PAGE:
Friday, August 12, 2011

Power over Fiber

The term power over fiber or photonic power implies that the optical power is generated from electric power with a laser diode and at the end converted back to electrical power for some electronic device. That conversion can be done with a photovoltaic cell, i.e., a semiconductor device based on a material such as gallium arsenide, indium phosphide, or indium gallium arsenide. A typical system contains a laser diode emitting a few watts of optical power, a multimode fiber of a few hundred meters length, and a photovoltaic cell with an active area of several square millimeters.
Glass fibers (or possibly plastic fibers), being electrically insulating, can be installed where high electric voltages exists. For example, a fiber can transmit power for a current transducer in a high-voltage transmission line. Such current sensors can replace bulky transformer systems.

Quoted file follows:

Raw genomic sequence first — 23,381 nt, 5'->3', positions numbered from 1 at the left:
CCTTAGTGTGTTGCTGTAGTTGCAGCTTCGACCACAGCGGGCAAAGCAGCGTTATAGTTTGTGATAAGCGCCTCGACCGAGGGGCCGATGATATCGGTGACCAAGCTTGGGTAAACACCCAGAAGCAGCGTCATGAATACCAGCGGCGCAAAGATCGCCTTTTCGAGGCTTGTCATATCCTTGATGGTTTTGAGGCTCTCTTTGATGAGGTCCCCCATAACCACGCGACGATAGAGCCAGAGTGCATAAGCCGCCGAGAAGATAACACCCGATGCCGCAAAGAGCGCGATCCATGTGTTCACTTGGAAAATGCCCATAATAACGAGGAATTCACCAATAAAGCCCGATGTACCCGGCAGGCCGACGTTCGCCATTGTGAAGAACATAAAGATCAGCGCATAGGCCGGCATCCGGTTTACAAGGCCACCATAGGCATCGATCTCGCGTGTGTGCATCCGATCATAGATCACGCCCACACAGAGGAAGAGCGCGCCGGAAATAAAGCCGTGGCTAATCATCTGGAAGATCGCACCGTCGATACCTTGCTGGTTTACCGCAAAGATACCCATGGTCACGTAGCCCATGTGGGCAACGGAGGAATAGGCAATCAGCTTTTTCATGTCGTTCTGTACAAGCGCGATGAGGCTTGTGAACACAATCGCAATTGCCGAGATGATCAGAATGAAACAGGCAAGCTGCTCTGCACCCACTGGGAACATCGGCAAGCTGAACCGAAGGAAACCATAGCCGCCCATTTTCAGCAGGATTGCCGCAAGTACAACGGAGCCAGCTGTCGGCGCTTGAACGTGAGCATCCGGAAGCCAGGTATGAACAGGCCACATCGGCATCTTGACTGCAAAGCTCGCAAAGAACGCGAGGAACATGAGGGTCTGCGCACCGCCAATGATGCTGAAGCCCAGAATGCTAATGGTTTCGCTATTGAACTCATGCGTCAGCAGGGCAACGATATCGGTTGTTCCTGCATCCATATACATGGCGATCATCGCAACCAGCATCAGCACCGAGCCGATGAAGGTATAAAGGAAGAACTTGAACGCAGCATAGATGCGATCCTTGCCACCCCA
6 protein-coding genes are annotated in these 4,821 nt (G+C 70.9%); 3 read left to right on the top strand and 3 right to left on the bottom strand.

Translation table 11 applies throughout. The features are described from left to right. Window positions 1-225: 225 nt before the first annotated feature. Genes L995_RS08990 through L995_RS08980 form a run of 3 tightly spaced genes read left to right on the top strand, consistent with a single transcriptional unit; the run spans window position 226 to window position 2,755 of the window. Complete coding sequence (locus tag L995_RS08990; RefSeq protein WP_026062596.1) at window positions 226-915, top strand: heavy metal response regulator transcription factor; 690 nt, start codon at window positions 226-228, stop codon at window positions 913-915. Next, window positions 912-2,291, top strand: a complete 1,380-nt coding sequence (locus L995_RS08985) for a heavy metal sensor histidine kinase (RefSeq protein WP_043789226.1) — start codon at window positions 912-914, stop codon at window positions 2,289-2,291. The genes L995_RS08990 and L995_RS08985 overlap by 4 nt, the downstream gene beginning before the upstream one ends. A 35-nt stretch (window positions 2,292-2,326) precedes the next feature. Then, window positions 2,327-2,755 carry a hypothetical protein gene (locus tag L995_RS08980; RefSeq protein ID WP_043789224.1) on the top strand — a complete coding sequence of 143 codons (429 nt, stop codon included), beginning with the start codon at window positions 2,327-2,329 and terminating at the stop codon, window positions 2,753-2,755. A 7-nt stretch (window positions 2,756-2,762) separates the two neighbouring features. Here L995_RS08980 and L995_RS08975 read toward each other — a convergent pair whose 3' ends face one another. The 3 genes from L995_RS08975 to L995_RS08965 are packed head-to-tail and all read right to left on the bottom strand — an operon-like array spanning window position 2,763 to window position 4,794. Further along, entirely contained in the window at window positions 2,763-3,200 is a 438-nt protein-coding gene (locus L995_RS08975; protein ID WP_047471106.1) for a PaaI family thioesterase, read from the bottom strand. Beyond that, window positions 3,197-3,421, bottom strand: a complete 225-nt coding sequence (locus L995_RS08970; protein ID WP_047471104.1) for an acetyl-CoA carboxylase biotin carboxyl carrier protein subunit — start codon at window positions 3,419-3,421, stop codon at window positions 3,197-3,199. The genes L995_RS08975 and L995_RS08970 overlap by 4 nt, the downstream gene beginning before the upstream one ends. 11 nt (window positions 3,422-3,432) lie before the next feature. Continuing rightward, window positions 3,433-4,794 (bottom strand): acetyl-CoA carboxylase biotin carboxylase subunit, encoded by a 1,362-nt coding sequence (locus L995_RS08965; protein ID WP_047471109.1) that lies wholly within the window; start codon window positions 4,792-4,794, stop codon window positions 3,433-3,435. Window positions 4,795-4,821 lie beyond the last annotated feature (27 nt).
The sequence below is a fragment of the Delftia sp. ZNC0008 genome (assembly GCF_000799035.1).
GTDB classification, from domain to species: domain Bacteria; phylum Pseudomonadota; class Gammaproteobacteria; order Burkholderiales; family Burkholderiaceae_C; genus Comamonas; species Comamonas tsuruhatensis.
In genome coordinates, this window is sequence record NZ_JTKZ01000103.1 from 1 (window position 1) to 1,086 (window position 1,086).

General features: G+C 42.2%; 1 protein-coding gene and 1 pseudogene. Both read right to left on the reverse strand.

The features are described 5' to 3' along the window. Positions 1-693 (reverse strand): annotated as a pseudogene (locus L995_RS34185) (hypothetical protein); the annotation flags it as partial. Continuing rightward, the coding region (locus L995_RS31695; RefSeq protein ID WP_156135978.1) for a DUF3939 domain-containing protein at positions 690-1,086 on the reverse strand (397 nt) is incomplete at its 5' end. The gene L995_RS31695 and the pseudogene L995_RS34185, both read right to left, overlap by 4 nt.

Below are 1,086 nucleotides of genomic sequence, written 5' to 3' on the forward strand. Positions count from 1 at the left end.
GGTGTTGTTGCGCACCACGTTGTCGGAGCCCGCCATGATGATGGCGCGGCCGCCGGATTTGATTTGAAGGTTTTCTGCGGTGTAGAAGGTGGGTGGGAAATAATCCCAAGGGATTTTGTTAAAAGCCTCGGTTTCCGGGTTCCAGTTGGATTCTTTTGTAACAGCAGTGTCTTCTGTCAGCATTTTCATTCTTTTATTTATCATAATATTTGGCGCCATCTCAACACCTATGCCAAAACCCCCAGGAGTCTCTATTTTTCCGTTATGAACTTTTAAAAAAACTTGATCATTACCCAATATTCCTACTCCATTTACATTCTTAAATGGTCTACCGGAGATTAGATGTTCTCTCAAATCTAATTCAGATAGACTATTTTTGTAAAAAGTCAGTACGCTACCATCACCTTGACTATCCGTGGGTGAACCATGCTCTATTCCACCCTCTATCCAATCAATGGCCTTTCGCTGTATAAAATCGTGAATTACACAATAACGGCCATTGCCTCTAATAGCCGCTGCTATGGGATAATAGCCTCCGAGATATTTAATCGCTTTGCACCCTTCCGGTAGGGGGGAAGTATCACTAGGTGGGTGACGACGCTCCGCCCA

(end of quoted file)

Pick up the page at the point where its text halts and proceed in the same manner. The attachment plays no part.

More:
The insulating property is also useful when a device (e.g. some radio signal receiver) is connected to an antenna, which could be hit by lightning. There is then no risk that the lightning is transmitted via the cable.
Optical delivery of power avoids any sensitivity to strong magnetic fields (e.g. in magnetic resonance imaging) and to electromagnetic interference. Conversely, no electromagnetic radiation can be emitted, which might disturb other devices.
There is no risk that explosive materials (e.g. in a fuel tank of an airplane) can be ignited, as could occur e.g. via an electric spark.
In a system for optical fiber communications, there may be spare fibers which can be used for transmitting power when an electrical connection does not exist.
A fiber can have a far lower weight than an electrical cable, and may tolerate higher temperatures.
The same fiber may be used to send back data e.g. from a sensor, using some other wavelength channel.

Therefore, a number of applications can be envisaged in areas such as industrial sensors, aerospace, and optical communications.

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